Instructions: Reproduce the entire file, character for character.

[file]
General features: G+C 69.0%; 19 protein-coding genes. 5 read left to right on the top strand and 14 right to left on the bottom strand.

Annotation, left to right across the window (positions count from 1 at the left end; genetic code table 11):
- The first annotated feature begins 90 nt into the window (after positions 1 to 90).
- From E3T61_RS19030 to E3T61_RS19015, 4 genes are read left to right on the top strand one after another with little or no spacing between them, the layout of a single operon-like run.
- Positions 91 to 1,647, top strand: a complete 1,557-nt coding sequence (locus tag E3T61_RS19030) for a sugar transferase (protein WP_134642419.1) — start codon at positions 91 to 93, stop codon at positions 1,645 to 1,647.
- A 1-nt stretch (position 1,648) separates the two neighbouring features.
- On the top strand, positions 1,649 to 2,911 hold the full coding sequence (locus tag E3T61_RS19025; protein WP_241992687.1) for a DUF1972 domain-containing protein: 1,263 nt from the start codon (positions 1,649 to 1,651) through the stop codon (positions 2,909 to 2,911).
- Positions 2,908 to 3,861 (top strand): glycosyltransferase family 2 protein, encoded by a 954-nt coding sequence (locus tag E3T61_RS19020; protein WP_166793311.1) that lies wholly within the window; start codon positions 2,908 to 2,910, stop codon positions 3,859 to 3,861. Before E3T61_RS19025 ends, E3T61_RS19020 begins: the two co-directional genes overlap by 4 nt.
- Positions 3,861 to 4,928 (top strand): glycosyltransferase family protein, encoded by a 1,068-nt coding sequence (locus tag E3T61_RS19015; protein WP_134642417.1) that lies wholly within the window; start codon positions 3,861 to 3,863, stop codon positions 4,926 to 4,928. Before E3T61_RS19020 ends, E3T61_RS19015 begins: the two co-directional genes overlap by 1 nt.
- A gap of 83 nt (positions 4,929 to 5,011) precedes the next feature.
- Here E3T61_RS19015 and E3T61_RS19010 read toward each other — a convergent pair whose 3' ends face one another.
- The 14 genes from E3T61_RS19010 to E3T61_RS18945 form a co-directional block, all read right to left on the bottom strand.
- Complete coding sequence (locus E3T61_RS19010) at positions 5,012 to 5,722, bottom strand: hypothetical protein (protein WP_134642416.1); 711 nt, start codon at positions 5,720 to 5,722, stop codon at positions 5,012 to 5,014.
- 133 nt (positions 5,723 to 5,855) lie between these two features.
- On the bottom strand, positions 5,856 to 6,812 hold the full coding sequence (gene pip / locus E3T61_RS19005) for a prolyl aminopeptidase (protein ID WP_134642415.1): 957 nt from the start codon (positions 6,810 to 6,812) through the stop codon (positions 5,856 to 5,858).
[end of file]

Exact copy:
General features: G+C 69.0%; 19 protein-coding genes. 5 read left to right on the top strand and 14 right to left on the bottom strand.

Annotation, left to right across the window (positions count from 1 at the left end; genetic code table 11):
- The first annotated feature begins 90 nt into the window (after positions 1 to 90).
- From E3T61_RS19030 to E3T61_RS19015, 4 genes are read left to right on the top strand one after another with little or no spacing between them, the layout of a single operon-like run.
- Positions 91 to 1,647, top strand: a complete 1,557-nt coding sequence (locus tag E3T61_RS19030) for a sugar transferase (protein WP_134642419.1) — start codon at positions 91 to 93, stop codon at positions 1,645 to 1,647.
- A 1-nt stretch (position 1,648) separates the two neighbouring features.
- On the top strand, positions 1,649 to 2,911 hold the full coding sequence (locus tag E3T61_RS19025; protein WP_241992687.1) for a DUF1972 domain-containing protein: 1,263 nt from the start codon (positions 1,649 to 1,651) through the stop codon (positions 2,909 to 2,911).
- Positions 2,908 to 3,861 (top strand): glycosyltransferase family 2 protein, encoded by a 954-nt coding sequence (locus tag E3T61_RS19020; protein WP_166793311.1) that lies wholly within the window; start codon positions 2,908 to 2,910, stop codon positions 3,859 to 3,861. Before E3T61_RS19025 ends, E3T61_RS19020 begins: the two co-directional genes overlap by 4 nt.
- Positions 3,861 to 4,928 (top strand): glycosyltransferase family protein, encoded by a 1,068-nt coding sequence (locus tag E3T61_RS19015; protein WP_134642417.1) that lies wholly within the window; start codon positions 3,861 to 3,863, stop codon positions 4,926 to 4,928. Before E3T61_RS19020 ends, E3T61_RS19015 begins: the two co-directional genes overlap by 1 nt.
- A gap of 83 nt (positions 4,929 to 5,011) precedes the next feature.
- Here E3T61_RS19015 and E3T61_RS19010 read toward each other — a convergent pair whose 3' ends face one another.
- The 14 genes from E3T61_RS19010 to E3T61_RS18945 form a co-directional block, all read right to left on the bottom strand.
- Complete coding sequence (locus E3T61_RS19010) at positions 5,012 to 5,722, bottom strand: hypothetical protein (protein WP_134642416.1); 711 nt, start codon at positions 5,720 to 5,722, stop codon at positions 5,012 to 5,014.
- 133 nt (positions 5,723 to 5,855) lie between these two features.
- On the bottom strand, positions 5,856 to 6,812 hold the full coding sequence (gene pip / locus E3T61_RS19005) for a prolyl aminopeptidase (protein ID WP_134642415.1): 957 nt from the start codon (positions 6,810 to 6,812) through the stop codon (positions 5,856 to 5,858).